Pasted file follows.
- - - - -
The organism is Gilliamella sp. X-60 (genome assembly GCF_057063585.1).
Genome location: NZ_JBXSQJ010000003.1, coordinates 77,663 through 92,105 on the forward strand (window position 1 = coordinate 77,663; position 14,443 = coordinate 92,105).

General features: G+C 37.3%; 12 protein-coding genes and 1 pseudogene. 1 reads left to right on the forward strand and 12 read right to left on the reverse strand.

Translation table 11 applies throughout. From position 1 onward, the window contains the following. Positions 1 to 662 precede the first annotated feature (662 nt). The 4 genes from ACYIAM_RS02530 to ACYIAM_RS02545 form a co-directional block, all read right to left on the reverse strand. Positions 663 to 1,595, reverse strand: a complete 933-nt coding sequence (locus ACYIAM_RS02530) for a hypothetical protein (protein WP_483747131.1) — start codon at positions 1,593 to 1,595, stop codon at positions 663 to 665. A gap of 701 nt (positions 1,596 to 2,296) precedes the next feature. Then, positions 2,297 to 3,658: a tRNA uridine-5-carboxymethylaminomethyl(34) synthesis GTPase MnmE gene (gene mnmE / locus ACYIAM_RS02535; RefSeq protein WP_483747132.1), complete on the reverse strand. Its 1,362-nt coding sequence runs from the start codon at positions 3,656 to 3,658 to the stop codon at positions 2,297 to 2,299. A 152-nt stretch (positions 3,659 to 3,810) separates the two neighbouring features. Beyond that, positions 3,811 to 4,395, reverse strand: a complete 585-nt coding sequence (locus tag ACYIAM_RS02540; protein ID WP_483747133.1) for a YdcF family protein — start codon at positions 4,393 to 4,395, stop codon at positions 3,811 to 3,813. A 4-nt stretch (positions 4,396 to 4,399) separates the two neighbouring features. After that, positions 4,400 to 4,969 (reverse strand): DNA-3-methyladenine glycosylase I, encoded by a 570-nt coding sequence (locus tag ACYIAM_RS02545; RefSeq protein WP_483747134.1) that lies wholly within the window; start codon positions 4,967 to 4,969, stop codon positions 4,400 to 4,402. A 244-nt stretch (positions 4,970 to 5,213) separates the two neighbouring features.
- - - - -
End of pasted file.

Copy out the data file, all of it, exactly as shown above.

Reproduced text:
The organism is Gilliamella sp. X-60 (genome assembly GCF_057063585.1).
Genome location: NZ_JBXSQJ010000003.1, coordinates 77,663 through 92,105 on the forward strand (window position 1 = coordinate 77,663; position 14,443 = coordinate 92,105).

General features: G+C 37.3%; 12 protein-coding genes and 1 pseudogene. 1 reads left to right on the forward strand and 12 read right to left on the reverse strand.

Translation table 11 applies throughout. From position 1 onward, the window contains the following. Positions 1 to 662 precede the first annotated feature (662 nt). The 4 genes from ACYIAM_RS02530 to ACYIAM_RS02545 form a co-directional block, all read right to left on the reverse strand. Positions 663 to 1,595, reverse strand: a complete 933-nt coding sequence (locus ACYIAM_RS02530) for a hypothetical protein (protein WP_483747131.1) — start codon at positions 1,593 to 1,595, stop codon at positions 663 to 665. A gap of 701 nt (positions 1,596 to 2,296) precedes the next feature. Then, positions 2,297 to 3,658: a tRNA uridine-5-carboxymethylaminomethyl(34) synthesis GTPase MnmE gene (gene mnmE / locus ACYIAM_RS02535; RefSeq protein WP_483747132.1), complete on the reverse strand. Its 1,362-nt coding sequence runs from the start codon at positions 3,656 to 3,658 to the stop codon at positions 2,297 to 2,299. A 152-nt stretch (positions 3,659 to 3,810) separates the two neighbouring features. Beyond that, positions 3,811 to 4,395, reverse strand: a complete 585-nt coding sequence (locus tag ACYIAM_RS02540; protein ID WP_483747133.1) for a YdcF family protein — start codon at positions 4,393 to 4,395, stop codon at positions 3,811 to 3,813. A 4-nt stretch (positions 4,396 to 4,399) separates the two neighbouring features. After that, positions 4,400 to 4,969 (reverse strand): DNA-3-methyladenine glycosylase I, encoded by a 570-nt coding sequence (locus tag ACYIAM_RS02545; RefSeq protein WP_483747134.1) that lies wholly within the window; start codon positions 4,967 to 4,969, stop codon positions 4,400 to 4,402. A 244-nt stretch (positions 4,970 to 5,213) separates the two neighbouring features.